How to export high-res SWF banners with minimal compression

Ever wanted to create an animated banner with minimal image compression? Check out this Flash tutorial!


If you work as a graphic, web or production designer, you might one day come across a situation where a client requests an animated ad that features high-resolution photographs. It sounds easy at first, but you might inevitably hit a wall when it comes to exporting said banner while trying to meet IAB standards & guidelines, especially if you are working with a GIF.

To comply with IAB standards, a banner that is 300×250 in size can be no larger than 40KB and have a maximum animation length of 15 seconds. For the full list of requirements, see the image below, or check out the IAB site.


The problem with using a GIF in this situation is that it is a compressed image file format that uses 256 colours to reduce file size. GIFs are great for exporting images with minimal colours, but aren’t the best for displaying high-quality photos. For example, compare the original photo below (left) to the GIF on the right:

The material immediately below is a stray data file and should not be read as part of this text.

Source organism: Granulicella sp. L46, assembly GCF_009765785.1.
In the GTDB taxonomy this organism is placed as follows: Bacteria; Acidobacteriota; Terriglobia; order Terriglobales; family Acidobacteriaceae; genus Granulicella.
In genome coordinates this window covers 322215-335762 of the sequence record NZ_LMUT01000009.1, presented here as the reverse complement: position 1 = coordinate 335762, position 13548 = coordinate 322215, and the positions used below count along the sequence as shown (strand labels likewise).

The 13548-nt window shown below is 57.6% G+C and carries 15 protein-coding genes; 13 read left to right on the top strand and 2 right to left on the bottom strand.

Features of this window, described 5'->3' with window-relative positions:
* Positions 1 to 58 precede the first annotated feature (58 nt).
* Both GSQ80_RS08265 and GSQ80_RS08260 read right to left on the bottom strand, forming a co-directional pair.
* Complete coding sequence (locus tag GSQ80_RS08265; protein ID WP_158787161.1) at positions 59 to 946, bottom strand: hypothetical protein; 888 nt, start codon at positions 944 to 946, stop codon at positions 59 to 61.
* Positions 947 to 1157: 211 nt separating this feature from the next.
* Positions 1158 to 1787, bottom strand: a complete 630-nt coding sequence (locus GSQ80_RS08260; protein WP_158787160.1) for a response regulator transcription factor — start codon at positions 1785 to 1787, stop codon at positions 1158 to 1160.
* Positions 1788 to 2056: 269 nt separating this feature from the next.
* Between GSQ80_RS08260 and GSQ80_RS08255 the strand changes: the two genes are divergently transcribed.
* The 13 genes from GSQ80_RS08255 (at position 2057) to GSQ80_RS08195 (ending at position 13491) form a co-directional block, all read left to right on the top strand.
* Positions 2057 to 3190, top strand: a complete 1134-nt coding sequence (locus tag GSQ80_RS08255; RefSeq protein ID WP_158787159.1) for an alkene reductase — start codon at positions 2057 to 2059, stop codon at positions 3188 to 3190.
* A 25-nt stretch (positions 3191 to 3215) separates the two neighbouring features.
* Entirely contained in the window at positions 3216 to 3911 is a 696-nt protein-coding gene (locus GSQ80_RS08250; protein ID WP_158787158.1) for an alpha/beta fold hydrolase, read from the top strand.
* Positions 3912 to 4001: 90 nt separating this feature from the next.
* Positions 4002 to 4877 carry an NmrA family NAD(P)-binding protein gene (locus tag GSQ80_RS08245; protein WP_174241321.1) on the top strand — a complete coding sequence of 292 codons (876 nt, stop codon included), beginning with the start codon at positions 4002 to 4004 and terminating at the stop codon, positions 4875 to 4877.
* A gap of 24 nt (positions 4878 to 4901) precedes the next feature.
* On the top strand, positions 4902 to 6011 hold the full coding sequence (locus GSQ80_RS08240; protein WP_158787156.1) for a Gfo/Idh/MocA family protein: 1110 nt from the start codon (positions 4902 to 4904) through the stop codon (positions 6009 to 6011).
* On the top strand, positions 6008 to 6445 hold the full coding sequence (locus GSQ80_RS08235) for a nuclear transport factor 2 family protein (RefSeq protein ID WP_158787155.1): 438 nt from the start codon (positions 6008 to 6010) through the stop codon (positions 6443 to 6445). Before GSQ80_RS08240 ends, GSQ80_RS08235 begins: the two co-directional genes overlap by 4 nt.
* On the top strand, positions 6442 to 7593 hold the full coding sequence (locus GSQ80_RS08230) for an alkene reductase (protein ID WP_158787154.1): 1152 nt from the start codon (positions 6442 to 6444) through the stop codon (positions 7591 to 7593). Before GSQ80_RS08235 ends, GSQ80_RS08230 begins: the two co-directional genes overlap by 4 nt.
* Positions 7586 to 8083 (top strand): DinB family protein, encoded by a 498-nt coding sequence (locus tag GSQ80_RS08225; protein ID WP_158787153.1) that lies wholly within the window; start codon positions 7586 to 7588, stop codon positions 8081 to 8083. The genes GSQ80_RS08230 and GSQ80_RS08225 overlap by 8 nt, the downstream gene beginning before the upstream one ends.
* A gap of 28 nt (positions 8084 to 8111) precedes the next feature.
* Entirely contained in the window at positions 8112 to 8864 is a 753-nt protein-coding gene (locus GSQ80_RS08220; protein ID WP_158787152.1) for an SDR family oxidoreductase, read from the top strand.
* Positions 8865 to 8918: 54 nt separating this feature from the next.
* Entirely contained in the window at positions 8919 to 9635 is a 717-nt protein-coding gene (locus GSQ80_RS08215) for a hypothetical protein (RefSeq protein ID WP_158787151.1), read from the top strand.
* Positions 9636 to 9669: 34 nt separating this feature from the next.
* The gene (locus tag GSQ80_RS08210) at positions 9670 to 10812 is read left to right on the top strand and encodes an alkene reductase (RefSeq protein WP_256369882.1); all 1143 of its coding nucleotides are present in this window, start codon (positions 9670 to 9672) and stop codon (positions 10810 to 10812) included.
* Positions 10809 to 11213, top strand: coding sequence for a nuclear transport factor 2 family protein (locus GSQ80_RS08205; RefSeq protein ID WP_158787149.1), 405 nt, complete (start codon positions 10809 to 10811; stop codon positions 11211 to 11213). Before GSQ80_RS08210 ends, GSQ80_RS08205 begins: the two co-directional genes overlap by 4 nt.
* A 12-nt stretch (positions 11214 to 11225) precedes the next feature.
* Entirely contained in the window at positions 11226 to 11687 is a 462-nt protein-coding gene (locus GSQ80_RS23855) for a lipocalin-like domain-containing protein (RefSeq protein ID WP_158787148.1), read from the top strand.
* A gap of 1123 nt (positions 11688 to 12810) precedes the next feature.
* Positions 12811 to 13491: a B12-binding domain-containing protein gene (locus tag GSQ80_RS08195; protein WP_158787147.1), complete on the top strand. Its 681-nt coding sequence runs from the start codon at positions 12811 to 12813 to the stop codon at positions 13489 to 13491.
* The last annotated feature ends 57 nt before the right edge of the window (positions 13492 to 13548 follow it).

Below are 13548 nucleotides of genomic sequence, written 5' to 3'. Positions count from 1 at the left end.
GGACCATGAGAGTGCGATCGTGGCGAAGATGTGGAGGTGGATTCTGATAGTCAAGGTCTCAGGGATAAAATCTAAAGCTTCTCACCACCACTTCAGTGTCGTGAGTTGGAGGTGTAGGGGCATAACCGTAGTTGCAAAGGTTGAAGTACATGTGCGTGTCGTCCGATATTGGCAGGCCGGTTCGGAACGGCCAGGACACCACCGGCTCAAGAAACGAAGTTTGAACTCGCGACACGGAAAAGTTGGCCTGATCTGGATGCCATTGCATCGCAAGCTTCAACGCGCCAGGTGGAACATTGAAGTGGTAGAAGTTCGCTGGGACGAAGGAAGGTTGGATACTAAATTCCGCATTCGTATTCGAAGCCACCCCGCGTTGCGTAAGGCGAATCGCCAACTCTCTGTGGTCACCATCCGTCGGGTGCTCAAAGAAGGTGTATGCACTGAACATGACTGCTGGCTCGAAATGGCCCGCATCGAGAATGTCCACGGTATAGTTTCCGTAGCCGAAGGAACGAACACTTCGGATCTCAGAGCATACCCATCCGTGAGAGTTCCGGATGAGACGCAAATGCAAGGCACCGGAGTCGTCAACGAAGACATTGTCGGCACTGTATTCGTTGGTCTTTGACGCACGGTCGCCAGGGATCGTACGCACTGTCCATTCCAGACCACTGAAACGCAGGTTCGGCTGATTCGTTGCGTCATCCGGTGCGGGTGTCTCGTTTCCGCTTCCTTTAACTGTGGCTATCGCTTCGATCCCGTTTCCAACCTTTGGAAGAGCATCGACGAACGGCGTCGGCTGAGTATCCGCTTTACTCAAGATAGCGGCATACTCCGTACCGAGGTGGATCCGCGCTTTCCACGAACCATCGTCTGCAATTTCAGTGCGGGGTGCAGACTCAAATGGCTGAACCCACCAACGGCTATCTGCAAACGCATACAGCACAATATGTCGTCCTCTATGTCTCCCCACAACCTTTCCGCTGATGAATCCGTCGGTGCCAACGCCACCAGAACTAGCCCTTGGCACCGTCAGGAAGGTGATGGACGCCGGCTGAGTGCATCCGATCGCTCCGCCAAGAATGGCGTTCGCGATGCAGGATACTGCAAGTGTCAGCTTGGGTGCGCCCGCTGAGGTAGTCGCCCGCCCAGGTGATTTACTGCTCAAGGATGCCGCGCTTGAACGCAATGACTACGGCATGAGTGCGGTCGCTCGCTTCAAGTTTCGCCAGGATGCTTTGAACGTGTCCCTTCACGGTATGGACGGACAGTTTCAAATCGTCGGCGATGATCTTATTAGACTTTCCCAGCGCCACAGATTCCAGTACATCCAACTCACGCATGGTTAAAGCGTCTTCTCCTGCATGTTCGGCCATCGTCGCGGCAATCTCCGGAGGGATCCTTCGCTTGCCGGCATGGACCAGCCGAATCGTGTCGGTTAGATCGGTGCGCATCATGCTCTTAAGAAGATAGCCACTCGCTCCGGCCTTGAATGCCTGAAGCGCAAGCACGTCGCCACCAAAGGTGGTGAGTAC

Original vs GIF when exporting in Photoshop

Original vs GIF when exporting in Photoshop

When exporting the file as a GIF, what results is a pixelated and grainy sequence of images with dither. See below:

Compressed GIF with dither & forever loop

Compressed GIF with dither & forever loop

As you can see, the image quality isn’t ideal. So how do we fix this issue? One way is through high-quality SWF files via Flash.

1. First, we open up Flash CC and drop the images into their own separate layers, animated on the timeline. Your timeline should look like this:

Flash timeline

Flash timeline

2. This next step is optional, however if you want the ad to loop three times, create a new layer on the first keyframe and the last keyframe with the following actionscript:


3. When we’re ready to export the animation, go to “Library” > Right click the first ‘Bitmap 1’ image > click “Properties”



3. A popup will appear. Click the radio button for “Custom” and set the value to your desired quality. Do the same for the second “Bitmap 2” image in your timeline. Click “OK” when you’re done.



Save your file as a SWF. (File > “Save as” > choose the SWF format)

All done! Check the size of the SWF to make sure it is under 40KB. If not, reduce the “Custom” quality number. You should having something crisp!


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